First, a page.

Summer’s here, so DAVID HOOPER, gets his top off in Renault’s latest Megane Coupe Cabriolet!
AS the sun shines and the temperatures rise, it’s great to be able to get your top off – and in Renault’s latest convertible, it all happens at the touch of a button.
This is the second generation of the Megane Coupe Cabriolet and I think Renault has done an excellent job with the styling of this car. Yes, it has a rather large rear end, but it is in proportion with the rest of the car, and the more time you spend with it, the better it looks.
Making the transformation to a convertible takes around 20 seconds, with only one button needing your attention. It’s not the quickest in the business, or the smoothest for that matter – there are a couple of clunks as the hefty panels perform a disappearing act – but when the operation is complete, the car looks a treat from almost any angle.
While it is a proper four-seater, if everyone has long legs, there may be a few complaints from the back seats as there isn’t a huge amount of legroom and the seats are quite upright, but reportedly comfortable enough on a long-ish journey.
With the roof up, the boot is enormous, and even with the two large roof sections stored away, there is a decent amount of space underneath it if you can travel light, or are just doing a bit of shopping.
In coupe mode, with the roof up, the Megane is actually quite a plush car. It’s a very pleasant place to be even when the weather is less than perfect, thanks to what is now the largest panoramic dark-tinted glass roof in its class, which, believe it or not, was designed by Karmann, a name which will be very familiar to classic car fans.
The seats are supportive, and equipment levels are very good, as you would expect from a Renault. You get climate control, rain-sensing wipers, auto-on headlights, a speed limiter and cruise control, Bluetooth and MP3 connectivity, plus a digital speedo display which is crystal clear to read at the slightest of glances.
There are just two trim grades, Dynamique TomTom and GT Line TomTom, which as you might guess, come with a built-in sat-nav system which is easy to operate from a joystick controller mounted on the centre console near the handbrake.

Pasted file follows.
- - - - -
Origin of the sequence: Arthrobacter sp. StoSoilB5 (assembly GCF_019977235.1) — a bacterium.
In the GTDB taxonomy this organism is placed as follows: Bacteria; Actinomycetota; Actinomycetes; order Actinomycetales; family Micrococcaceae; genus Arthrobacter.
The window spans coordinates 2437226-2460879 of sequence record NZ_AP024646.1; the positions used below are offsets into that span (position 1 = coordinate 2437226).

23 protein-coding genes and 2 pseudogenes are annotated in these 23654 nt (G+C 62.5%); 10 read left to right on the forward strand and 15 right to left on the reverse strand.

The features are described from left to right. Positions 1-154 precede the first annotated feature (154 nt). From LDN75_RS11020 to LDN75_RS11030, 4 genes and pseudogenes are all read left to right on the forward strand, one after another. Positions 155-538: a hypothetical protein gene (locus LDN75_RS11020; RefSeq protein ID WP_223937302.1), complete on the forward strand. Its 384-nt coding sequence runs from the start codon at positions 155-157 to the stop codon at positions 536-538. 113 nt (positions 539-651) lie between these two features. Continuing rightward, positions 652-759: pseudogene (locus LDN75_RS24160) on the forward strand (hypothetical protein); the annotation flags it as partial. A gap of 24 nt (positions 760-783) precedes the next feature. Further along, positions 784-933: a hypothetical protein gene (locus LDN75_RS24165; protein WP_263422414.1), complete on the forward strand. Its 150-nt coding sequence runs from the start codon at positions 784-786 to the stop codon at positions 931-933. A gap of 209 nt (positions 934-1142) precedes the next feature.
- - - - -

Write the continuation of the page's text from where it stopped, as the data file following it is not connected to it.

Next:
Alloy wheels also come as standard, and there is plenty of protection should the worst happen. Numerous airbags will help to cushion any blows, while roll-over hoops will automatically deploy should they be needed, helping this car achieve a five star occupant protection rating from Ncap.
If you’d like one, you have a choice of four petrol and three diesel engines, and the dCi130 version tested here provided just enough performance, and an over-all average fuel consumption during my test of 42mpg, which included a mix of town and motorway driving over the course of a week’s test.
The car drives very well, with hardly any noticeable scuttle shake, or vibration through the car, caused by the bodyshell not being rigid enough when the roof is removed.
It’s the perfect weather for convertibles, and this Coupe Cabriolet from Renault is definitely worth putting on your shopping list if you like wind-in-the-hair motoring.
THE VITAL STATISTICS
MODEL: Renault Megane Coupe Cabriolet Dynamique TomTom 1.9 dCi 130.
MEGANE COUPE CABRIOLET RANGE: From Dynamique TomTom 1.6 110 2dr (£20,340) to GT Line TomTom dCi 160 2dr (£24,825).
ENGINE: 1870cc, 130bhp four-cylinder engine, driving front wheels through 6-speed manual gearbox.
PERFORMANCE: Top speed 127mph. 0-62mph in 10.6 secs.
ECONOMY: City: 39.8mpg.
Fuel tank: 60 litres.
CO2 EMISSIONS: 149g/km.
INSURANCE: Group 23.
WARRANTY: 3 years/60,000 miles.
• All data correct at time of publication.